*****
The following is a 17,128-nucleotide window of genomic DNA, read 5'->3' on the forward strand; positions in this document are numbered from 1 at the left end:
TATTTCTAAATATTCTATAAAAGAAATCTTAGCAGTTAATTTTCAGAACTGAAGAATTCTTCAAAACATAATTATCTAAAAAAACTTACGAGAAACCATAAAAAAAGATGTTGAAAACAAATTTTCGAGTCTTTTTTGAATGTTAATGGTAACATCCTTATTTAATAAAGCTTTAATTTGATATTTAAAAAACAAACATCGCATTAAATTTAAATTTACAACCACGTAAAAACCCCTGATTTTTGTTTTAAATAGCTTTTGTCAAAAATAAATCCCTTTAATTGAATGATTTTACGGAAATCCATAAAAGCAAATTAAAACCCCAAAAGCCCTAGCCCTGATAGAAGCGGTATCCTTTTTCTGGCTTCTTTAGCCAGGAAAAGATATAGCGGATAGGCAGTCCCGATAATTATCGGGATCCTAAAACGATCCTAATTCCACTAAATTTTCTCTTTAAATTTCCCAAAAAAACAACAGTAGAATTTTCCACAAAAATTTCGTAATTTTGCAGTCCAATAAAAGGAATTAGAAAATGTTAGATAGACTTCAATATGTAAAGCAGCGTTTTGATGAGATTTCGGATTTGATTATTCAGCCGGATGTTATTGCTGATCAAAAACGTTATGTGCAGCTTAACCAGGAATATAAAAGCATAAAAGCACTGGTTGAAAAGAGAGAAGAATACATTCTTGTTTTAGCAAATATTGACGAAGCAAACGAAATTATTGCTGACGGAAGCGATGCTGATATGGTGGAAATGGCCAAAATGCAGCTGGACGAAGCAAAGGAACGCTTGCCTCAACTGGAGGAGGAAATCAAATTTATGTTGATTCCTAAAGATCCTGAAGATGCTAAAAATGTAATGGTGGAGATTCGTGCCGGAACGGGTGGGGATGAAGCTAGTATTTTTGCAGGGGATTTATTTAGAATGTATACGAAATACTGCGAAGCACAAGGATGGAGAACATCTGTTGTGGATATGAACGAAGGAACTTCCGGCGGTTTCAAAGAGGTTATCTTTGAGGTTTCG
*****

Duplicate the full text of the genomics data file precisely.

The following is a 17,128-nucleotide window of genomic DNA, read 5'->3' on the forward strand; positions in this document are numbered from 1 at the left end:
TATTTCTAAATATTCTATAAAAGAAATCTTAGCAGTTAATTTTCAGAACTGAAGAATTCTTCAAAACATAATTATCTAAAAAAACTTACGAGAAACCATAAAAAAAGATGTTGAAAACAAATTTTCGAGTCTTTTTTGAATGTTAATGGTAACATCCTTATTTAATAAAGCTTTAATTTGATATTTAAAAAACAAACATCGCATTAAATTTAAATTTACAACCACGTAAAAACCCCTGATTTTTGTTTTAAATAGCTTTTGTCAAAAATAAATCCCTTTAATTGAATGATTTTACGGAAATCCATAAAAGCAAATTAAAACCCCAAAAGCCCTAGCCCTGATAGAAGCGGTATCCTTTTTCTGGCTTCTTTAGCCAGGAAAAGATATAGCGGATAGGCAGTCCCGATAATTATCGGGATCCTAAAACGATCCTAATTCCACTAAATTTTCTCTTTAAATTTCCCAAAAAAACAACAGTAGAATTTTCCACAAAAATTTCGTAATTTTGCAGTCCAATAAAAGGAATTAGAAAATGTTAGATAGACTTCAATATGTAAAGCAGCGTTTTGATGAGATTTCGGATTTGATTATTCAGCCGGATGTTATTGCTGATCAAAAACGTTATGTGCAGCTTAACCAGGAATATAAAAGCATAAAAGCACTGGTTGAAAAGAGAGAAGAATACATTCTTGTTTTAGCAAATATTGACGAAGCAAACGAAATTATTGCTGACGGAAGCGATGCTGATATGGTGGAAATGGCCAAAATGCAGCTGGACGAAGCAAAGGAACGCTTGCCTCAACTGGAGGAGGAAATCAAATTTATGTTGATTCCTAAAGATCCTGAAGATGCTAAAAATGTAATGGTGGAGATTCGTGCCGGAACGGGTGGGGATGAAGCTAGTATTTTTGCAGGGGATTTATTTAGAATGTATACGAAATACTGCGAAGCACAAGGATGGAGAACATCTGTTGTGGATATGAACGAAGGAACTTCCGGCGGTTTCAAAGAGGTTATCTTTGAGGTTTCG